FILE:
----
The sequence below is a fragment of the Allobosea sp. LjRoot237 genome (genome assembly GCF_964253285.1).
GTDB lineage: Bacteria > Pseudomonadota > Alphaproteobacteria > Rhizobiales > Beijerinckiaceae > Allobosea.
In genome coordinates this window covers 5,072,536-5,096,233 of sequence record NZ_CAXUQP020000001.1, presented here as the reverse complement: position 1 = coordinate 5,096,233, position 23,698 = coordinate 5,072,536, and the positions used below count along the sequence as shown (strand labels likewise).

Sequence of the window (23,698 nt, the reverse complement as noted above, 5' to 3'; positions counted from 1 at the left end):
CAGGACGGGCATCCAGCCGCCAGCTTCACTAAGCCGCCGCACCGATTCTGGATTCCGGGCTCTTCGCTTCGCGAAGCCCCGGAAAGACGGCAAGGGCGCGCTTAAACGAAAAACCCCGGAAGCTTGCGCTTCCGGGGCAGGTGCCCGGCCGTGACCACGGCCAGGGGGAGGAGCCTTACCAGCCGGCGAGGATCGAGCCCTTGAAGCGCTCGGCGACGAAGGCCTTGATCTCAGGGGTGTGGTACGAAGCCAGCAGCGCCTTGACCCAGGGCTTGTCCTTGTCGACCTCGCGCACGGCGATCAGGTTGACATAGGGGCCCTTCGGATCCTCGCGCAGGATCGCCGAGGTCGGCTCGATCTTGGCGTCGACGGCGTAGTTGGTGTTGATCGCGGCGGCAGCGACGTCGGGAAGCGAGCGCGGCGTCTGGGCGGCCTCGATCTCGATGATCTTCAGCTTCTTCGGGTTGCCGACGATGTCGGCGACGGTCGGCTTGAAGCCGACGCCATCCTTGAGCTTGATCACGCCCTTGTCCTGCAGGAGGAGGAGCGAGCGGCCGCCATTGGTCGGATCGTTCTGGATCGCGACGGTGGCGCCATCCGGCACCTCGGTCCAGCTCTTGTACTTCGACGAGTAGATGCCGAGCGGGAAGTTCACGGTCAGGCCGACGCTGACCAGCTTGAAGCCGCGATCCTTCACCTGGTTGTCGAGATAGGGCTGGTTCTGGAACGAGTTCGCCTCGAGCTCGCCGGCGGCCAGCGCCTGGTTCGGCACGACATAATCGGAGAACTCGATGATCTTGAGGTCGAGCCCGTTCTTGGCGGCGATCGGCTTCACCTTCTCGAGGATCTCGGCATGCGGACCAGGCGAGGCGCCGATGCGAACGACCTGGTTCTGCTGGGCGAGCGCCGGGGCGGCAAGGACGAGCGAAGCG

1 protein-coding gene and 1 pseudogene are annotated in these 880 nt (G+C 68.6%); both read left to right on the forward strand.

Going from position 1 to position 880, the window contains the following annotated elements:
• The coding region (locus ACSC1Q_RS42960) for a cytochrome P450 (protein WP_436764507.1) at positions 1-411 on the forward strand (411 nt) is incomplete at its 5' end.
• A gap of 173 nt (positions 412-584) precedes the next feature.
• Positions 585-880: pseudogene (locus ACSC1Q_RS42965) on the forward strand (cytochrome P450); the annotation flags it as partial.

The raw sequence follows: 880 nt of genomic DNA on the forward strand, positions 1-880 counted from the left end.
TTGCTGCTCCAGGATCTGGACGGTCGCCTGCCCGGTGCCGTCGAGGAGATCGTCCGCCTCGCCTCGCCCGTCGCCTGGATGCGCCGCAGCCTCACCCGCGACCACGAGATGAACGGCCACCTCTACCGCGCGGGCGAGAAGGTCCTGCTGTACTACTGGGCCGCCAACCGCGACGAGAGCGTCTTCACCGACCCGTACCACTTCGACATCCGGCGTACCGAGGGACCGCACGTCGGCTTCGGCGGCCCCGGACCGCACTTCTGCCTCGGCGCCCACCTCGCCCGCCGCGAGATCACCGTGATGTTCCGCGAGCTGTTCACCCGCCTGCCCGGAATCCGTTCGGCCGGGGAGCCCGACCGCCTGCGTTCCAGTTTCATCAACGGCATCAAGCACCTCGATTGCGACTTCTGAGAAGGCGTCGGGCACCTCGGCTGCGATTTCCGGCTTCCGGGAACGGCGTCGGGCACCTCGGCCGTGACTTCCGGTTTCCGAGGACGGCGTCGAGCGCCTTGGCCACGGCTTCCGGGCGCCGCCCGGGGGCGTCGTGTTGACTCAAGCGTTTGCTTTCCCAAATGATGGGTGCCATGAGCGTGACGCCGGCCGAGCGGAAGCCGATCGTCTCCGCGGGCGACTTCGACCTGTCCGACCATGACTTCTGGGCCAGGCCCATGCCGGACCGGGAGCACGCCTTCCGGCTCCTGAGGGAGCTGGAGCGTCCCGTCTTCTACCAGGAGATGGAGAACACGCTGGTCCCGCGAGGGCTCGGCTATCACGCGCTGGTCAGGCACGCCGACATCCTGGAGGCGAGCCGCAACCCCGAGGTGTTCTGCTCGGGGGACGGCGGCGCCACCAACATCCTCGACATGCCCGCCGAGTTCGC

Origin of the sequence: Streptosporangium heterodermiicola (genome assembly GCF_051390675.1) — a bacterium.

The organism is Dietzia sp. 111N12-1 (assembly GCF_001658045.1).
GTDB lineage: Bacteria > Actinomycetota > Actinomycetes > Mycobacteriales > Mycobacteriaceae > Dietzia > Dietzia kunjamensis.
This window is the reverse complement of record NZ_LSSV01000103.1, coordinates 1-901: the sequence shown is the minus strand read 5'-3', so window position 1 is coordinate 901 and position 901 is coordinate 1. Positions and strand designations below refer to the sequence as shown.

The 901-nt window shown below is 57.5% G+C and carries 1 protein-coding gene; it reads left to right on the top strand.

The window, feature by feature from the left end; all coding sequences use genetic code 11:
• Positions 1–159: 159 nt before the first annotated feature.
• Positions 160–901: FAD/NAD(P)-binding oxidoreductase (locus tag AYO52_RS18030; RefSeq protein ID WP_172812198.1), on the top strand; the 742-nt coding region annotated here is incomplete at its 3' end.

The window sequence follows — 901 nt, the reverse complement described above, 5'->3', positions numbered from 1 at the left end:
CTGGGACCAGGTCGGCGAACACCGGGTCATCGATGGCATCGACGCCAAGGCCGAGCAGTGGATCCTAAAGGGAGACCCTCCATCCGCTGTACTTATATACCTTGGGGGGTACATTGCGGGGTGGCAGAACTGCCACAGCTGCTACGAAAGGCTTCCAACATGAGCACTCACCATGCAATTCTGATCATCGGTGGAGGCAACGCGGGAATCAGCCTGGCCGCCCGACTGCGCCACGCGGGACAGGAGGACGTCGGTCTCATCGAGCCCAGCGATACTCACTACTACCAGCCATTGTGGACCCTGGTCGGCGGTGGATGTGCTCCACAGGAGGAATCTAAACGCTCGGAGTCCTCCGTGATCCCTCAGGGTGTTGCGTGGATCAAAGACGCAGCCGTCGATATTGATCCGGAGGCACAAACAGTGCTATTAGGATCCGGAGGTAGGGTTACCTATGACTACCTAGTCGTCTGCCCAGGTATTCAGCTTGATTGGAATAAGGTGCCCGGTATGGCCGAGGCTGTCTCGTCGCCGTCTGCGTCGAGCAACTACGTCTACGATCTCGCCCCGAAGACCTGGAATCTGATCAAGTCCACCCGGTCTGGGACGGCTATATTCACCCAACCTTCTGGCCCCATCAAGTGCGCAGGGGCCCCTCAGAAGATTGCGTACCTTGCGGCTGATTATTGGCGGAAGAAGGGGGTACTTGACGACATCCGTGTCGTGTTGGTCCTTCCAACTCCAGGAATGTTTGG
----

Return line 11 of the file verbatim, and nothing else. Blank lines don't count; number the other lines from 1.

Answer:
The raw sequence follows: 880 nt of genomic DNA on the forward strand, positions 1-880 counted from the left end.